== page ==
This Week in Science

Science  23 Jan 2015:
Vol. 347, Issue 6220, pp. 384
  1. Chronic Infection

    Chronic malaria shortens telomeres

    1. Caroline Ash

    Great reed warbler


    Chronic infections are assumed to cause little damage to the host, but is this true? Migrant birds can pick up various species of malaria parasite while overwintering in the tropics. After initial acute malaria, migrant great reed warblers, which nest in Sweden and overwinter in Africa, are asymptomatically infected for life. Asghar et al. discovered that these cryptically infected birds laid fewer eggs and were less successful at rearing healthy offspring than uninfected birds. Furthermore, infected birds had significantly shorter telomeres (the protective caps on the ends of chromosomes) and produced chicks with shortened telomeres.

    Science, this issue p. 436

  2. Human Evolution

    Getting a grip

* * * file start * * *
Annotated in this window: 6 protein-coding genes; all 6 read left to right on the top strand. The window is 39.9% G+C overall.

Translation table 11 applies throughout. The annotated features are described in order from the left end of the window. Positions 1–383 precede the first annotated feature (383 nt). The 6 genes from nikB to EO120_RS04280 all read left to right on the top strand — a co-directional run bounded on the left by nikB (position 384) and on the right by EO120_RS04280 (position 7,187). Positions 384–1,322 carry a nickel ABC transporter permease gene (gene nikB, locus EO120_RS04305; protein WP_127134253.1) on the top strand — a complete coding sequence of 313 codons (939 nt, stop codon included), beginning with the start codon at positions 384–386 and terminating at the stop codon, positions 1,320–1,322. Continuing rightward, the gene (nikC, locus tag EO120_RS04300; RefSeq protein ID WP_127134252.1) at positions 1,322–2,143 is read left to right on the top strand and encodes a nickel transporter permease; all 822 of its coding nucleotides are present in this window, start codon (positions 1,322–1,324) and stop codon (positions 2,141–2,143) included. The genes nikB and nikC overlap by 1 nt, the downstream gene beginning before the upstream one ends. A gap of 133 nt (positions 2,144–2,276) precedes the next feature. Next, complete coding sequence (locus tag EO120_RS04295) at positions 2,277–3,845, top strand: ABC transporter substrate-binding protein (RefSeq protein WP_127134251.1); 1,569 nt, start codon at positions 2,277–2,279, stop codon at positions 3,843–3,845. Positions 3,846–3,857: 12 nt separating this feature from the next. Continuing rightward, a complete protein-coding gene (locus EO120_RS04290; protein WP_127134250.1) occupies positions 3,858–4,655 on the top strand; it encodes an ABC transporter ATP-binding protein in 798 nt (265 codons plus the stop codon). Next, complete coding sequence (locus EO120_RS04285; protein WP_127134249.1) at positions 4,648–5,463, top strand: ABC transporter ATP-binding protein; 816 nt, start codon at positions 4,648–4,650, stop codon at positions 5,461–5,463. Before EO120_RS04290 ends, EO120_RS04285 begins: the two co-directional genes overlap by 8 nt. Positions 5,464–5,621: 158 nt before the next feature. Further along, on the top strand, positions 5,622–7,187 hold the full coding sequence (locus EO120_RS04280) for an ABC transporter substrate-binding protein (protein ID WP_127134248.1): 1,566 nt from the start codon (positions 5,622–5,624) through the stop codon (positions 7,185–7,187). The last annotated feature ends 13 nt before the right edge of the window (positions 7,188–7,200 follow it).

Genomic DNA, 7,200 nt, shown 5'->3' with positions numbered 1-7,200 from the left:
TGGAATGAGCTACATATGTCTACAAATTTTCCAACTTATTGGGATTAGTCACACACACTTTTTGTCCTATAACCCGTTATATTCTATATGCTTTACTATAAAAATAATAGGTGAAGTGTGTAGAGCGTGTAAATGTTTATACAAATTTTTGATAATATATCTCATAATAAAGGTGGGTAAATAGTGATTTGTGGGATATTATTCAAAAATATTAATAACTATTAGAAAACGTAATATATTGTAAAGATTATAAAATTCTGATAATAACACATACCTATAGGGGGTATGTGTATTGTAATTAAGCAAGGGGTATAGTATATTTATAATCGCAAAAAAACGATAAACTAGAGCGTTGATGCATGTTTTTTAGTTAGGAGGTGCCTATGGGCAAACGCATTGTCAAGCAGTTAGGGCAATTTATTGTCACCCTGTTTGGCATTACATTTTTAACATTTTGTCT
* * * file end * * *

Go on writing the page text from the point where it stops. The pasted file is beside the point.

1. Andrew M. Sugden

    The evolution of the hand—particularly the opposable thumb—was key to the success of early humans. Without a precise grip, involving forceful opposition of thumb with fingers, tool technology could not have emerged. Skinner et al. analyzed the internal bone structure of Pliocene Australopithecus hands, dated at 3.2 million years old. Internal bone structure reveals the patterns and directions of forces operating on the hand, providing clues to the kinds of activities performed. Modern human-like hand postures consistent with the habitual use of tools appeared about half a million years earlier than the first archaeological evidence of stone tools.

    Science, this issue p. 395

  3. T Cell Immunity

    For T cells, variety is the spice of life

    1. Kristen L. Mueller

    CD4+ helper T cells come in a variety of flavors. This allows them to respond in a manner that is tailored to the pathogen they encounter. Becattini et al. wondered whether multiple “flavors” of human CD4+ T cells respond to specific stimuli or if just one flavor dominates. To find out, they stimulated human memory CD4+ T cells with a fungus, a bacteria, or a vaccine antigen. Multiple helper cell subsets participated in each response. T cell receptor sequencing revealed that in some cases, T cells with the same specificity acquired different helper cell fates. Thus, there is more heterogeneity in human T cell responses than previously appreciated.